A “Student/Parent Cardiac Arrest Awareness Form” from the Georgia High School Association (GHSA) was first issued in 2019 to educate parents about the risk of cardiac arrest in young athletes and in keeping with a state law enacted that year, a spokesperson for the organization told Reuters. The form’s origin “had nothing to do with COVID vaccines,” the spokesperson said.
Widely-shared social media posts feature a photo of the current year’s school form alongside comments suggesting that it was issued following a recent increase in cardiac deaths (here ) , (here), and (here).
However, the form can be traced back to a version revised in May 2019(here Cardiac Arrest Awareness Form.pdf)
“There is nothing new about this form,” a spokesperson for the GHSA told Reuters, noting that it was created along with rules for addressing concussions in athletes that are described on page 32 of the organization’s 2019-2020 bylaws (here).
Bylaw 2.68-b indicates that the policy is in accordance with Georgia’s SB 60, the Jeremy Nelson and Rick Blakely Sudden Cardiac Arrest Prevention Act. In addition to distributing an information sheet about sudden cardiac arrest to “every athlete and his/her parent/guardian,” the policy calls for twice-yearly informational sessions to be held.
“It had nothing to do with COVID vaccines since the law and the June 2019 publication of the above referenced GHSA by-law predates the development of any vaccines,” the GHSA spokesperson said in an email. “It was simply an effort to try to prevent sudden cardiac arrest in high school athletes and to alert the parents of the dangers.”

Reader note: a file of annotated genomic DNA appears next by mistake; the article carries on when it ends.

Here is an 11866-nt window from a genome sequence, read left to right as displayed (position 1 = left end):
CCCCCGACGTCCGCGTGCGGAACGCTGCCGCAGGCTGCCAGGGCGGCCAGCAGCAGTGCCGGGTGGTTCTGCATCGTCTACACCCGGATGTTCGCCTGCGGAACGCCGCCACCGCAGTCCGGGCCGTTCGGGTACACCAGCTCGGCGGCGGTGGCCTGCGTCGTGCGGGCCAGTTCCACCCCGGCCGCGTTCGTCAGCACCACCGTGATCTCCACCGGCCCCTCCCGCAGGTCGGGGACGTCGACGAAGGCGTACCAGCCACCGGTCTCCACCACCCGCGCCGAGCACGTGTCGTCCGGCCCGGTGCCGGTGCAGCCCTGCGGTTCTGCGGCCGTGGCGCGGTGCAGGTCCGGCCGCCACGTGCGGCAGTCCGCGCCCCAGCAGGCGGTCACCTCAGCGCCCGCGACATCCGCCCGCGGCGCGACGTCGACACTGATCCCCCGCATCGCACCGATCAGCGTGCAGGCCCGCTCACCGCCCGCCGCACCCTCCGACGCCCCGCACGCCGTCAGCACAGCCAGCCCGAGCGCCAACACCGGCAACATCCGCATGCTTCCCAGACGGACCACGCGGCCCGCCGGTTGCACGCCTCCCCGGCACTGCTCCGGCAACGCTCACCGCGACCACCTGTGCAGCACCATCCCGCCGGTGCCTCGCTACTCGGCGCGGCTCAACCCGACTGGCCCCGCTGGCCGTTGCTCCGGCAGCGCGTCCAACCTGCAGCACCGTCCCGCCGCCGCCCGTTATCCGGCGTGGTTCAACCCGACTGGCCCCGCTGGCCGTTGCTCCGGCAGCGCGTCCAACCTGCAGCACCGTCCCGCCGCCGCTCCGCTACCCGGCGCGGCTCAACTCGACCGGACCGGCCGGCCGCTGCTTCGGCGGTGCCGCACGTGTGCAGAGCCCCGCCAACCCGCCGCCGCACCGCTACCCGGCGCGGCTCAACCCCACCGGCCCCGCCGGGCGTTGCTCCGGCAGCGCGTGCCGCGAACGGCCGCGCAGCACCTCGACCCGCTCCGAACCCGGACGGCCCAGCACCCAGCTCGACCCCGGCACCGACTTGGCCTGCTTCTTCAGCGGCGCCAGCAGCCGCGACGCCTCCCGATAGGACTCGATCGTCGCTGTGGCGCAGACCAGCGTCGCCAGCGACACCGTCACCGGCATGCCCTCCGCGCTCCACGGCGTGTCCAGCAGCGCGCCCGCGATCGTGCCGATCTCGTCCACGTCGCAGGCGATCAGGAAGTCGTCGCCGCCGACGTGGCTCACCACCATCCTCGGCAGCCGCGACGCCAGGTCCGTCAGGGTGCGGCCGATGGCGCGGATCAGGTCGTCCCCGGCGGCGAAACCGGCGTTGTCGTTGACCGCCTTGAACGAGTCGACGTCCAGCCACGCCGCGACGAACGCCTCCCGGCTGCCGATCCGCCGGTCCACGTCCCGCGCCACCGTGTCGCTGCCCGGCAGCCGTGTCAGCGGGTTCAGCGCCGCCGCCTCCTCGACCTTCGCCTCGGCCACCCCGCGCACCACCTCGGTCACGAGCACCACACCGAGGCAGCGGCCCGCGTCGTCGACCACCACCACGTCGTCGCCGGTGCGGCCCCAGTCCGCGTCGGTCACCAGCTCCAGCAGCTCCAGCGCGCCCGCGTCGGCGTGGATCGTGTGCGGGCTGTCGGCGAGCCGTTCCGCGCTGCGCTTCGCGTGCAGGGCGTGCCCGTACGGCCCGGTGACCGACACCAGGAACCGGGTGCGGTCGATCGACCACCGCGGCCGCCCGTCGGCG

The claims implying a link to COVID vaccines went viral after the Jan. 25 publication of an American Heart Association press release and report showing that the annual pace of deaths in the U.S. from cardiovascular-related causes accelerated during the pandemic, representing the largest increase since 2015 (here) and (here).
The AHA attributes much of the rise in deaths to pandemic-related delays in health care and to damage done by COVID-19 infections.
“COVID-19 has both direct and indirect impacts on cardiovascular health,” the AHA president said in the release. “As we learned, the virus often attacks the body’s circulatory system, causing new clotting and inflammation. We also know that many people who had new or existing heart disease and stroke symptoms were reluctant to seek medical care, particularly in the early days of the pandemic. This resulted in people needing more acute or urgent treatment for what may have been manageable chronic conditions. And, sadly, appears to have cost many their lives.”
Misleading. The Georgia High School Association first issued its Sudden Cardiac Arrest Awareness Form for student athletes and their parents in 2019, not in relation to cardiovascular deaths during the pandemic.
This article was produced by the Reuters Fact Check team. Read more about our work to fact-check social media posts here .
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